I think that it’s vital. I think if you’re not reinventing yourself… it’s a hard one because you don’t want to speak too generally, but it feels to me that people who just make the same album over and over again aren’t doing it for the right reasons. It feels like short-changing your fan base to just keep doing the same thing and not evolving. I think personally if you intend on having a career that’s gonna last longer than an album or two then you have to improve and get better and evolve.
Do you think the “real hip-hop” mentality is slowly dying out?
Yeah, I definitely think so man. The scene basically doesn’t exist anymore. Not like I knew it or not like it was when I was coming up. I think the last five years hip-hop in Australia has changed dramatically. I think in the last year or two it’s changed dramatically. And I think in the next couple of years it’s going to change even more. I feel sad because I obviously spent most of my life in hip-hop here, when I was coming up and young. You look back and get nostalgic; you had a lot of great times. But I feel bad for the young kids coming up that there’s not the same opportunities that there was when I was coming up.
I would’ve played open mic nights four nights a week and play shows and there was a lot more opportunities to get on a stage, but we didn’t have social media the same way it is now, so I guess there’s a trade off. But you know the kids will make their own shit, and I’m not gonna old man them and son them and be like, “Back in my day, this shit was so much better” cause it’s not man. I mean when we were coming up, I had older heads being like, “Oh it’s different now, it’s all fucked up.” And it’s like, if you start taking that jaded approach and not caring about what’s coming up and not being excited about what’s coming up then that’s the start of you falling the fuck off. I think that everything’s gonna be just fine with hip-hop in Australia, but I do think the old ways are dying off and it’s natural.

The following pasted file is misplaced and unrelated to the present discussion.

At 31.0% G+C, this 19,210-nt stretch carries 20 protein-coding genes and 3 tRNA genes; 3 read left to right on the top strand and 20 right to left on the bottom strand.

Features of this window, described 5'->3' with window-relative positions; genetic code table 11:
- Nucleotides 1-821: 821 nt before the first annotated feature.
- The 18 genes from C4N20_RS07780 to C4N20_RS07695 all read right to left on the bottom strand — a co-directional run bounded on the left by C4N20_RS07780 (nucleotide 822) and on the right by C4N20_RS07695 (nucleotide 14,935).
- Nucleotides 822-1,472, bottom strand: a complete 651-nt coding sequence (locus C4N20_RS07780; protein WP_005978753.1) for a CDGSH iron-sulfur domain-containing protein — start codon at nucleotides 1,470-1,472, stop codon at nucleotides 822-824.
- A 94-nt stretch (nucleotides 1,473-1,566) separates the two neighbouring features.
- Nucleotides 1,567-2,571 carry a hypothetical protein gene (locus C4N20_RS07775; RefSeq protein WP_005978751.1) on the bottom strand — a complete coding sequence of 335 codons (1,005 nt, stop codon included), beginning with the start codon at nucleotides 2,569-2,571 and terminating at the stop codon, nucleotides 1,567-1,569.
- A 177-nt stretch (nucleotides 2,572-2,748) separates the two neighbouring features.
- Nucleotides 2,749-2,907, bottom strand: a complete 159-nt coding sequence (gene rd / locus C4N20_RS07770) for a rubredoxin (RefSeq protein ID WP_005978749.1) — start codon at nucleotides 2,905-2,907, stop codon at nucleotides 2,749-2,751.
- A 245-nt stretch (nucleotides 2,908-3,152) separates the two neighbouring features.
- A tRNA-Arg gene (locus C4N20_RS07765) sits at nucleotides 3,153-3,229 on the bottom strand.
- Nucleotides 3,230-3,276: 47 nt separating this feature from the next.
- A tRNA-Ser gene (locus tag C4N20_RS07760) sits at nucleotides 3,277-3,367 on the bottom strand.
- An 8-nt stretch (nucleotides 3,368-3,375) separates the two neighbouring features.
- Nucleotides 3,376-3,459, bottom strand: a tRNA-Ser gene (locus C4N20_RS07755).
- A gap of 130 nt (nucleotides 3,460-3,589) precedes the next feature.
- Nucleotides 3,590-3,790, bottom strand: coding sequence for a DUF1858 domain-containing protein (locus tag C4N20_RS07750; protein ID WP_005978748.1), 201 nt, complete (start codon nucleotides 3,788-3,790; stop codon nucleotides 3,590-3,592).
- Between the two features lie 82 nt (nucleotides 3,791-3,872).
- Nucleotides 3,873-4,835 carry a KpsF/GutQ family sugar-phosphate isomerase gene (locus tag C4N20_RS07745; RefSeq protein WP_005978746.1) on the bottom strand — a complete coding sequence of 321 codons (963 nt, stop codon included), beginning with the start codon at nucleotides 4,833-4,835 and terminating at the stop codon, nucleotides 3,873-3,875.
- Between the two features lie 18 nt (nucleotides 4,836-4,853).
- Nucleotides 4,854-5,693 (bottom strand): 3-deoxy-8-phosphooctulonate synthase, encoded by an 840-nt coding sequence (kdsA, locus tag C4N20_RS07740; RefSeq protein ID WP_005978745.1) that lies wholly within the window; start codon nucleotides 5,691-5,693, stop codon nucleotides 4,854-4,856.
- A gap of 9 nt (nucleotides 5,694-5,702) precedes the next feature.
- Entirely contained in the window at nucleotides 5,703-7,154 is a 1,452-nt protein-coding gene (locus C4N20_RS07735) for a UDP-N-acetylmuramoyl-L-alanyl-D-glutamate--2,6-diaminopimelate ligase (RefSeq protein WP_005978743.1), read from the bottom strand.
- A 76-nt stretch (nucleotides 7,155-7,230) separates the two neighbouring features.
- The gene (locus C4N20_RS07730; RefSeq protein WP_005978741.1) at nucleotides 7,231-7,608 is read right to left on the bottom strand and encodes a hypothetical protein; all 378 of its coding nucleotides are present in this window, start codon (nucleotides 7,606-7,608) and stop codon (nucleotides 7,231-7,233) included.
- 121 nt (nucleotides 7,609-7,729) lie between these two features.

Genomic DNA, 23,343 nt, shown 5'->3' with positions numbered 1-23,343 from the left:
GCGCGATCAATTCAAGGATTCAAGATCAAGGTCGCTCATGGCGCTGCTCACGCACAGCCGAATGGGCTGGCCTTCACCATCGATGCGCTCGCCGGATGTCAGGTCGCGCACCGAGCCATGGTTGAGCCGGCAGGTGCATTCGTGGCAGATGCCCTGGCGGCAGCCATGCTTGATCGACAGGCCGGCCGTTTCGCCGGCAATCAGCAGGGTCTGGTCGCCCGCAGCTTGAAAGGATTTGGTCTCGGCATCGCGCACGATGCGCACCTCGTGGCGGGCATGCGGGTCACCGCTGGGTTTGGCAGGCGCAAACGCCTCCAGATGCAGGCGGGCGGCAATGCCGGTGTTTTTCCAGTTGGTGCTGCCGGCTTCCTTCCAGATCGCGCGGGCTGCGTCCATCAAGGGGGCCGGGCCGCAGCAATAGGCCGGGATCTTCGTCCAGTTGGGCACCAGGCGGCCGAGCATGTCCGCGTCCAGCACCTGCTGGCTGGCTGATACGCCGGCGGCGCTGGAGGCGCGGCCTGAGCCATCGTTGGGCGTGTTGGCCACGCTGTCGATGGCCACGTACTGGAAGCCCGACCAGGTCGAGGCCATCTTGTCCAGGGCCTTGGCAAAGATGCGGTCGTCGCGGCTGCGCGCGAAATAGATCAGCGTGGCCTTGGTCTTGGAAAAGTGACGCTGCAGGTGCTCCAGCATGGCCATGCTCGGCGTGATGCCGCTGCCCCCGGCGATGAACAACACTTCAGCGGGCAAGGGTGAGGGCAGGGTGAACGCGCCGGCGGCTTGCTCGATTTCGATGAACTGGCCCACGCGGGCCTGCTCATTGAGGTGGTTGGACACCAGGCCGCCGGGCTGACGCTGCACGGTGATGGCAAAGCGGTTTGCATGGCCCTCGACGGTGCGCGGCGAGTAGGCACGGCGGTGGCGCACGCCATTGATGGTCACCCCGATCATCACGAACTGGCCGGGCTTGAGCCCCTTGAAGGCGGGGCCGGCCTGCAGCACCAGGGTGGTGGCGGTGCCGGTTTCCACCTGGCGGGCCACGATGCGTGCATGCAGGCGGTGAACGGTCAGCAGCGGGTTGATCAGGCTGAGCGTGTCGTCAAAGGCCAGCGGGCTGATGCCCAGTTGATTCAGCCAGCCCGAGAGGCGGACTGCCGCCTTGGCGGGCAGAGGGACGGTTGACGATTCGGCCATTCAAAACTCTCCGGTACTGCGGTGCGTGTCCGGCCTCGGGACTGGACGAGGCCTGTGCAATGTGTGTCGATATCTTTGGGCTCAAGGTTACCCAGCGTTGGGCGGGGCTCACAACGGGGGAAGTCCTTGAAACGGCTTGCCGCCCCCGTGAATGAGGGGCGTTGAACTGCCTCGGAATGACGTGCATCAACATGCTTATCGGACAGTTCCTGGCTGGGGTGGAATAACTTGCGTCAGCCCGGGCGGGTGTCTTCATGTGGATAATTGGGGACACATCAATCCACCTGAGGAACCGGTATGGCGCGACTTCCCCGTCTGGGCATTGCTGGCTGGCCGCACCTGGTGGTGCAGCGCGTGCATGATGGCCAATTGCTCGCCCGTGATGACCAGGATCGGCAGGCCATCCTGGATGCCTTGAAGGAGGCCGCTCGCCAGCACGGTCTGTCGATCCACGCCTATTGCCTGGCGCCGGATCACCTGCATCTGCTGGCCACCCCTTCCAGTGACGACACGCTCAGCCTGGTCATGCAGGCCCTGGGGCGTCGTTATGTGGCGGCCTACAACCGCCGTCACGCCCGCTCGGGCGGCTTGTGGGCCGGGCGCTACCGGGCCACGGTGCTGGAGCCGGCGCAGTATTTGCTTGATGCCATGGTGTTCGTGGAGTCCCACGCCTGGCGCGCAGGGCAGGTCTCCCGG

M-Phazes produced all of Two Degrees and you executive produced. Now, how the fuck do you tell Phazes what to do?
Oh (laughs) very politely. Me and Phizzle have such a long standing friendship and working relationship that we don’t pull punches. We can be close to killing each other at the depths of an album but there’s that much shared experience and that many runs on the board. He’s one of my closest mates in music and I know that every time he’s pushed me or told me to raise my game, I always come out better for it. Even if at the time it shits me up the wall, I have that complete faith in what he thinks.
And it goes both ways – if something’s not up to scratch on my part, he’ll tell me, and if something’s not up to scratch on what he’s doing, I’ll tell him. But we can do that because we’ve been doing this for so long together and we’ve done quite well from it, we have won more than we’ve lost, so you have that trust from that, so it’s all good.
Running a label as an artist, do you sometimes feel that you’re at odds with yourself? Like you’ll approach a decision from a CEO side or an artist side?
Kind of, but I’m lucky that OneTwo isn’t just me. My business partner Jaddan Comerford, in my opinion is the best person in the music industry under 35 in Australia. I think there’s a lot of great people involved with One Two and Unified who I can count on for advice. So that even if I have my artist hat on, I’m not making calls for the label and for the artist that aren’t right.
There’s a lot of experience and a lot of talent beyond just me. Even if I am at odds with myself, which doesn’t happen, I’m able to kind of separate the two. But even if it were to get to that point, there’s enough steady hands involved that it’s gonna be cool.
Other than yourself, who is the deadliest musician you’ve come up against playing FIFA?
(laughs) A musician? I don’t know. I think I’ve smoked every single musician I’ve played on FIFA. If you know anyone, tell them to holla at me! But I’m undefeated as far as I can remember.
Every time I challenge someone, I get my ass kicked.
(laughs) It’s a dangerous game man!
How come you haven’t been on a FIFA sound track yet?
Broooo! I know! I fucking know! It better happen on FIFA 18, that’s all I can say!